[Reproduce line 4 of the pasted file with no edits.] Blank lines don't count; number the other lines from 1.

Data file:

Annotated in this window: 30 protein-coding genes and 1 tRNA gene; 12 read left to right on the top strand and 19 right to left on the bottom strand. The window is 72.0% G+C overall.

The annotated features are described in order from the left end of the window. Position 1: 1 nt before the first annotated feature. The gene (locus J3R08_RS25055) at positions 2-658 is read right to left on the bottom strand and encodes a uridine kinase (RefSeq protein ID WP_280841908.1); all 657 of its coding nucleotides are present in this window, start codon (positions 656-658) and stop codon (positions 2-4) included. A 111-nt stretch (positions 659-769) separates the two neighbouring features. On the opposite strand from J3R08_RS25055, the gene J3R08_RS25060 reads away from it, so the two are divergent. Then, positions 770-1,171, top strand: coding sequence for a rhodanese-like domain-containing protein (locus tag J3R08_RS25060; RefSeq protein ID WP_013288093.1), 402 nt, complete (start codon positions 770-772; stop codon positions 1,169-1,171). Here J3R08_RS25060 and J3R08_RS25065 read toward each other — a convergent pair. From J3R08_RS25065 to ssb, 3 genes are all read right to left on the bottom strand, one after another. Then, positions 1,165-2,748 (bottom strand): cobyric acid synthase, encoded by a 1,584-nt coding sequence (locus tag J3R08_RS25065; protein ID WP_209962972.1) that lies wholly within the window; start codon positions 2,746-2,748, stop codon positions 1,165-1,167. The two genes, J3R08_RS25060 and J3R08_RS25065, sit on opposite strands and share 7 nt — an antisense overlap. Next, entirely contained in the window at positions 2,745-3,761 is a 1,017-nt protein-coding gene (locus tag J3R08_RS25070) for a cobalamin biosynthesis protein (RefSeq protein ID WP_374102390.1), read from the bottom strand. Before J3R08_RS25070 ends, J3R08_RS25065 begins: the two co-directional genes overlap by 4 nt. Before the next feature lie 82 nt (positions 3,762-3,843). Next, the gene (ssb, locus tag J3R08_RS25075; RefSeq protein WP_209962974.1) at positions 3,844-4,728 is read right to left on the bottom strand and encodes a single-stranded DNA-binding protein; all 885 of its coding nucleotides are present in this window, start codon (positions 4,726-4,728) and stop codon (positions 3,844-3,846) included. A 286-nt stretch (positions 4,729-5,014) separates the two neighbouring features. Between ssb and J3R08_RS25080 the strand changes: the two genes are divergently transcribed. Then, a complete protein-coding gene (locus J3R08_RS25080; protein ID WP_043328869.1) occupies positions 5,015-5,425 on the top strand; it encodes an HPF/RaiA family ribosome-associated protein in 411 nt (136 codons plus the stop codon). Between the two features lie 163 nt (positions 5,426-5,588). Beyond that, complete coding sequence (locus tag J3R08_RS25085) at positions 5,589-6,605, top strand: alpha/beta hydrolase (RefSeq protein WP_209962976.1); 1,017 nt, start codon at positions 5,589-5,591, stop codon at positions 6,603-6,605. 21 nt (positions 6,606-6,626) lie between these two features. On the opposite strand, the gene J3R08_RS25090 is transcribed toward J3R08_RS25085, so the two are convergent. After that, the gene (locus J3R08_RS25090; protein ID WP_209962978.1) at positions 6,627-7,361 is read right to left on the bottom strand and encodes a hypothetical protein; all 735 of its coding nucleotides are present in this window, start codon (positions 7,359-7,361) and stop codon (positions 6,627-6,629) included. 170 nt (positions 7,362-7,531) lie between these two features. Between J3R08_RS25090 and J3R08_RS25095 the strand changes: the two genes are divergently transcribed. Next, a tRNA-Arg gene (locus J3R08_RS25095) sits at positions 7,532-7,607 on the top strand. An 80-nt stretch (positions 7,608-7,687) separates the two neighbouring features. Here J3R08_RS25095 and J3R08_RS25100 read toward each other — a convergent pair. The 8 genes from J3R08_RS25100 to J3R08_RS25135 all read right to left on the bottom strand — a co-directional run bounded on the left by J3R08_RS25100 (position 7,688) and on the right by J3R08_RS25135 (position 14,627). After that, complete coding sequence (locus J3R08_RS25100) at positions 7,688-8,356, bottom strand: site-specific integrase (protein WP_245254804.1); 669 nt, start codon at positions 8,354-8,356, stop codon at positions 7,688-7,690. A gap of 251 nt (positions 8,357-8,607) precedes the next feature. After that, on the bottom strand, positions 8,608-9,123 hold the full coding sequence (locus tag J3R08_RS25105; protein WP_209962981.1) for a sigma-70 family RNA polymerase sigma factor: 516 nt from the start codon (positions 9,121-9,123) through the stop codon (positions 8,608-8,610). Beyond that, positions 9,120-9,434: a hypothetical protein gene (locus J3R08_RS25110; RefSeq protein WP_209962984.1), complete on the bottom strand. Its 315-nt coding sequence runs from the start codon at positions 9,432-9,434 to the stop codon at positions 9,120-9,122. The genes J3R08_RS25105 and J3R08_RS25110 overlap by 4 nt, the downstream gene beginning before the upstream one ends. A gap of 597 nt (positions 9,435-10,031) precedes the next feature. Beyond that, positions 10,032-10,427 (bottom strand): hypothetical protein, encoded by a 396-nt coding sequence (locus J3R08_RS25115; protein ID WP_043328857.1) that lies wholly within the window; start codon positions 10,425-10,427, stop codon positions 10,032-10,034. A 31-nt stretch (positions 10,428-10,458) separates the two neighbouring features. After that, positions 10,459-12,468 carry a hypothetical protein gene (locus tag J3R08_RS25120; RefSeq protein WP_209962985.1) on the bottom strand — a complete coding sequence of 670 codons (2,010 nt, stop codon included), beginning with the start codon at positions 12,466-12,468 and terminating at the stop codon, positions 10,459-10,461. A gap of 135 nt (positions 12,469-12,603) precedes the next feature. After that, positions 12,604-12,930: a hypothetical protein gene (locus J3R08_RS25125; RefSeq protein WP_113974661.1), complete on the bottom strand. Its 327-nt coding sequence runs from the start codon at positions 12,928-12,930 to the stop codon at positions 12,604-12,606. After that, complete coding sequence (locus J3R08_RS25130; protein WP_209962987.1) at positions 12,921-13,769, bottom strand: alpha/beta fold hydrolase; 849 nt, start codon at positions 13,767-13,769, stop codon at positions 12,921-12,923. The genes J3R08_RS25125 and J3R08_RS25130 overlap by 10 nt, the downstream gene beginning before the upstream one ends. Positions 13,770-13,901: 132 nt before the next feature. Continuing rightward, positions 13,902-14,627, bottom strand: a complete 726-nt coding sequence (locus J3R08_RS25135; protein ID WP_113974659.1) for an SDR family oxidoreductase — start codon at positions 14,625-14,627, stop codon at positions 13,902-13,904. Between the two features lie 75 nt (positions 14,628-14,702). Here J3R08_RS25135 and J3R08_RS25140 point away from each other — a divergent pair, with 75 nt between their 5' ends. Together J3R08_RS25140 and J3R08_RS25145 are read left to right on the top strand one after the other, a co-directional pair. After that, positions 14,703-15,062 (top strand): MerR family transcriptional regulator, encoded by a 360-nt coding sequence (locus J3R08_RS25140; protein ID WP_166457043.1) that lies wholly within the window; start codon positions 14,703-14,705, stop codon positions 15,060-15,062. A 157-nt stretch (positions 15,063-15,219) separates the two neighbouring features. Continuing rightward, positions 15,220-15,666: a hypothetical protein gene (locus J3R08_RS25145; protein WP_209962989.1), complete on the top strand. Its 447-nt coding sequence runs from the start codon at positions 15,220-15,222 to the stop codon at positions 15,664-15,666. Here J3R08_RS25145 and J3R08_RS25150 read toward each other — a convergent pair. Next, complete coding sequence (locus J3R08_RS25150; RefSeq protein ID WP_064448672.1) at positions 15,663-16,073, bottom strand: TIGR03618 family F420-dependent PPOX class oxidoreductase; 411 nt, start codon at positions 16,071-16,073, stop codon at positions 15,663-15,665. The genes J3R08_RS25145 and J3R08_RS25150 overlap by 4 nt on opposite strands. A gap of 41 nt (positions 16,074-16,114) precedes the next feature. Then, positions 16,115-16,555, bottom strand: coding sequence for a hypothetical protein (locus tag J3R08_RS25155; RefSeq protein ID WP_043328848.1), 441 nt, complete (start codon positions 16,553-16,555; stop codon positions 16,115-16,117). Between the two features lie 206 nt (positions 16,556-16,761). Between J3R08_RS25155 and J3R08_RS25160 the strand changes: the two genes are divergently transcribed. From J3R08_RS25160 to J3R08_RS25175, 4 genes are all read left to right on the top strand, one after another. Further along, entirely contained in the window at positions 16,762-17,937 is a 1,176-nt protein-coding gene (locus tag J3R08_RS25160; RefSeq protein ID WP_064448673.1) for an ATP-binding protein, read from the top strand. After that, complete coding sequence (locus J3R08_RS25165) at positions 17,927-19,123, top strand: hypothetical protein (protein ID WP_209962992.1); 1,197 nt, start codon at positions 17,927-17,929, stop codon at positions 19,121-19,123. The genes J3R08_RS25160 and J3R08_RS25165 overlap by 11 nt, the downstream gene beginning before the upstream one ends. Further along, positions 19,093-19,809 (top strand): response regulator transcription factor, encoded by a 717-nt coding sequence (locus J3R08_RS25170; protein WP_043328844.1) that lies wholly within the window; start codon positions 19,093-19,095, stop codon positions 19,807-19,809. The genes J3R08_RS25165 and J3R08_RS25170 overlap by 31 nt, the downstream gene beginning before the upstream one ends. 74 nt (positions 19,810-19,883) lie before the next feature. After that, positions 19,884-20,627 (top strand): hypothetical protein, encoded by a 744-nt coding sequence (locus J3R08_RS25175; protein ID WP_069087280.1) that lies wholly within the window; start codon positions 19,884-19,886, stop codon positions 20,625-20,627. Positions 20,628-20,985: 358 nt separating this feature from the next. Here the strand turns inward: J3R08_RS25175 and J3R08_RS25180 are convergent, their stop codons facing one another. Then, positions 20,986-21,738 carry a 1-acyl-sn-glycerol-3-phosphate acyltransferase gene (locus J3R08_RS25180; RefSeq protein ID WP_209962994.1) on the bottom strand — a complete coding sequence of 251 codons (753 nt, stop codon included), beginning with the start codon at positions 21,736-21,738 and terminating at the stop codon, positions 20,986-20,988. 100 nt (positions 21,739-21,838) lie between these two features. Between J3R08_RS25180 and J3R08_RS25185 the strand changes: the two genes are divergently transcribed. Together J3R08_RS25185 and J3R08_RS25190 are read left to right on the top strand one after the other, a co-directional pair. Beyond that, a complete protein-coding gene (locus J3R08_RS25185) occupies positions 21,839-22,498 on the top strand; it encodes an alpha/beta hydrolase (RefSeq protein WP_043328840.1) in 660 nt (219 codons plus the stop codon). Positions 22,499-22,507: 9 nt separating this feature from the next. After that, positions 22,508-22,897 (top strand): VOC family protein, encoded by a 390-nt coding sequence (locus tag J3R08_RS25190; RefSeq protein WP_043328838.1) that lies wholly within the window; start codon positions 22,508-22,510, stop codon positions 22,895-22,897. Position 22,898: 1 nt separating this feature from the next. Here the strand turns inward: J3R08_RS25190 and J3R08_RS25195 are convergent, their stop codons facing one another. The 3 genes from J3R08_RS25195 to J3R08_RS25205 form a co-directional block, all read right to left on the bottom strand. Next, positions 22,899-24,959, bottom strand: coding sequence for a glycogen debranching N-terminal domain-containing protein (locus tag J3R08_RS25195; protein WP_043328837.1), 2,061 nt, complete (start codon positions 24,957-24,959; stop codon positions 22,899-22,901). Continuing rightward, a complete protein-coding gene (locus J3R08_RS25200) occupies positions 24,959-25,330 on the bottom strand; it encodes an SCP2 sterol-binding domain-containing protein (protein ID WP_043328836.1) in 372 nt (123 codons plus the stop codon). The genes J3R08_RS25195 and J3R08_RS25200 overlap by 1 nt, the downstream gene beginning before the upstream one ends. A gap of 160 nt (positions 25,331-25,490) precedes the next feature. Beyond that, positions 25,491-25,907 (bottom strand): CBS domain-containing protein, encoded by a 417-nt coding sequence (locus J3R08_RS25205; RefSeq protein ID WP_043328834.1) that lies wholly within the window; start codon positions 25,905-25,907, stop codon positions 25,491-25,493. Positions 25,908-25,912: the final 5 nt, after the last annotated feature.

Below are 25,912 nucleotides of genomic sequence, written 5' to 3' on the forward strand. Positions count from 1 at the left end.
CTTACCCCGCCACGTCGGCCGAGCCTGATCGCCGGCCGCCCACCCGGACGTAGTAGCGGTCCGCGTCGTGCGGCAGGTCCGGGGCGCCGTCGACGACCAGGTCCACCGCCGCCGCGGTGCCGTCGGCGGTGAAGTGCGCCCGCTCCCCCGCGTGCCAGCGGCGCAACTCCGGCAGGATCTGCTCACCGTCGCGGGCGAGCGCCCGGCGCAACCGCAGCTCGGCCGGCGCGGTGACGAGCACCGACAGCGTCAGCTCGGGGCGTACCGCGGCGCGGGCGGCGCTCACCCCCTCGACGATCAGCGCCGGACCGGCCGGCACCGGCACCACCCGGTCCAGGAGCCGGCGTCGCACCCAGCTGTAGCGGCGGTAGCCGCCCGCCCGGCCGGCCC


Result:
CTTACCCCGCCACGTCGGCCGAGCCTGATCGCCGGCCGCCCACCCGGACGTAGTAGCGGTCCGCGTCGTGCGGCAGGTCCGGGGCGCCGTCGACGACCAGGTCCACCGCCGCCGCGGTGCCGTCGGCGGTGAAGTGCGCCCGCTCCCCCGCGTGCCAGCGGCGCAACTCCGGCAGGATCTGCTCACCGTCGCGGGCGAGCGCCCGGCGCAACCGCAGCTCGGCCGGCGCGGTGACGAGCACCGACAGCGTCAGCTCGGGGCGTACCGCGGCGCGGGCGGCGCTCACCCCCTCGACGATCAGCGCCGGACCGGCCGGCACCGGCACCACCCGGTCCAGGAGCCGGCGTCGCACCCAGCTGTAGCGGCGGTAGCCGCCCGCCCGGCCGGCCC